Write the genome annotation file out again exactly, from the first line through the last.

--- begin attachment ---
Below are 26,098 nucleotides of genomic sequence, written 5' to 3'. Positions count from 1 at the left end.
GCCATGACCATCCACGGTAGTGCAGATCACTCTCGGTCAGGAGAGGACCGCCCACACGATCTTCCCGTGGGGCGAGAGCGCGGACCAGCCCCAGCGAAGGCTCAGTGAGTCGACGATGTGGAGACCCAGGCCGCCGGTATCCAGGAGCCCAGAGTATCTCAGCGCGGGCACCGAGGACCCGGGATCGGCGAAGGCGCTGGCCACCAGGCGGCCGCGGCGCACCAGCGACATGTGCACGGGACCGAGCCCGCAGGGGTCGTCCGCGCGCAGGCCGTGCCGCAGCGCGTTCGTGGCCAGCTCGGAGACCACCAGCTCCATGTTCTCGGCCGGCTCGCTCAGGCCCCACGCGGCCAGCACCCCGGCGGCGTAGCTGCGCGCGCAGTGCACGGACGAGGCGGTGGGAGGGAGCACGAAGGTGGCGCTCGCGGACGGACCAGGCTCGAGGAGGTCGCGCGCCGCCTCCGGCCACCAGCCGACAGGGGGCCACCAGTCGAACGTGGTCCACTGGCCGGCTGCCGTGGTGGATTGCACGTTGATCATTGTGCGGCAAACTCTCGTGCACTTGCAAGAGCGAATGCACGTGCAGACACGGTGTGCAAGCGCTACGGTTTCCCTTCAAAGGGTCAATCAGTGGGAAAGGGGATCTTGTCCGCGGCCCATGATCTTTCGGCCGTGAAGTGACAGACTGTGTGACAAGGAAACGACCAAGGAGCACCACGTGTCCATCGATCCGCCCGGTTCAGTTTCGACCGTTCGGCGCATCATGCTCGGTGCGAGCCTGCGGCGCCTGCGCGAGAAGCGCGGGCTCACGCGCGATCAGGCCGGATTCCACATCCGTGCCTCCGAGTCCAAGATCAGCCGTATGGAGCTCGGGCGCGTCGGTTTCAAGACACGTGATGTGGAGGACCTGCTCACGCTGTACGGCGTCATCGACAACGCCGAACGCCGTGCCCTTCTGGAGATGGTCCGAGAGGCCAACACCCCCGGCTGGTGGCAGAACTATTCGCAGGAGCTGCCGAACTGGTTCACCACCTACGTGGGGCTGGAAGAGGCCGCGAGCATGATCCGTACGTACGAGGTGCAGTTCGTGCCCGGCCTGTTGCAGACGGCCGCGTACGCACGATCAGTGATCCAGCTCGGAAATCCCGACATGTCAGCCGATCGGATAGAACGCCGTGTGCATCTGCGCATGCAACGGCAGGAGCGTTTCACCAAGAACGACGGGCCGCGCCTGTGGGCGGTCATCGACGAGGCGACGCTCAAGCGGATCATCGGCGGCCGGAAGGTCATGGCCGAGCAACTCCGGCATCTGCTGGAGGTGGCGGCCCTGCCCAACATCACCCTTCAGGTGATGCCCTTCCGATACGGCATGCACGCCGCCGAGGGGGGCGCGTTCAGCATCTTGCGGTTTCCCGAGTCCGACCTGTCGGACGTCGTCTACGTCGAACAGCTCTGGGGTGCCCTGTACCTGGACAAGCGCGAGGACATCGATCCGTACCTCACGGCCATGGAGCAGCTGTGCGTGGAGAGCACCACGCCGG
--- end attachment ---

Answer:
Below are 26,098 nucleotides of genomic sequence, written 5' to 3'. Positions count from 1 at the left end.
GCCATGACCATCCACGGTAGTGCAGATCACTCTCGGTCAGGAGAGGACCGCCCACACGATCTTCCCGTGGGGCGAGAGCGCGGACCAGCCCCAGCGAAGGCTCAGTGAGTCGACGATGTGGAGACCCAGGCCGCCGGTATCCAGGAGCCCAGAGTATCTCAGCGCGGGCACCGAGGACCCGGGATCGGCGAAGGCGCTGGCCACCAGGCGGCCGCGGCGCACCAGCGACATGTGCACGGGACCGAGCCCGCAGGGGTCGTCCGCGCGCAGGCCGTGCCGCAGCGCGTTCGTGGCCAGCTCGGAGACCACCAGCTCCATGTTCTCGGCCGGCTCGCTCAGGCCCCACGCGGCCAGCACCCCGGCGGCGTAGCTGCGCGCGCAGTGCACGGACGAGGCGGTGGGAGGGAGCACGAAGGTGGCGCTCGCGGACGGACCAGGCTCGAGGAGGTCGCGCGCCGCCTCCGGCCACCAGCCGACAGGGGGCCACCAGTCGAACGTGGTCCACTGGCCGGCTGCCGTGGTGGATTGCACGTTGATCATTGTGCGGCAAACTCTCGTGCACTTGCAAGAGCGAATGCACGTGCAGACACGGTGTGCAAGCGCTACGGTTTCCCTTCAAAGGGTCAATCAGTGGGAAAGGGGATCTTGTCCGCGGCCCATGATCTTTCGGCCGTGAAGTGACAGACTGTGTGACAAGGAAACGACCAAGGAGCACCACGTGTCCATCGATCCGCCCGGTTCAGTTTCGACCGTTCGGCGCATCATGCTCGGTGCGAGCCTGCGGCGCCTGCGCGAGAAGCGCGGGCTCACGCGCGATCAGGCCGGATTCCACATCCGTGCCTCCGAGTCCAAGATCAGCCGTATGGAGCTCGGGCGCGTCGGTTTCAAGACACGTGATGTGGAGGACCTGCTCACGCTGTACGGCGTCATCGACAACGCCGAACGCCGTGCCCTTCTGGAGATGGTCCGAGAGGCCAACACCCCCGGCTGGTGGCAGAACTATTCGCAGGAGCTGCCGAACTGGTTCACCACCTACGTGGGGCTGGAAGAGGCCGCGAGCATGATCCGTACGTACGAGGTGCAGTTCGTGCCCGGCCTGTTGCAGACGGCCGCGTACGCACGATCAGTGATCCAGCTCGGAAATCCCGACATGTCAGCCGATCGGATAGAACGCCGTGTGCATCTGCGCATGCAACGGCAGGAGCGTTTCACCAAGAACGACGGGCCGCGCCTGTGGGCGGTCATCGACGAGGCGACGCTCAAGCGGATCATCGGCGGCCGGAAGGTCATGGCCGAGCAACTCCGGCATCTGCTGGAGGTGGCGGCCCTGCCCAACATCACCCTTCAGGTGATGCCCTTCCGATACGGCATGCACGCCGCCGAGGGGGGCGCGTTCAGCATCTTGCGGTTTCCCGAGTCCGACCTGTCGGACGTCGTCTACGTCGAACAGCTCTGGGGTGCCCTGTACCTGGACAAGCGCGAGGACATCGATCCGTACCTCACGGCCATGGAGCAGCTGTGCGTGGAGAGCACCACGCCGG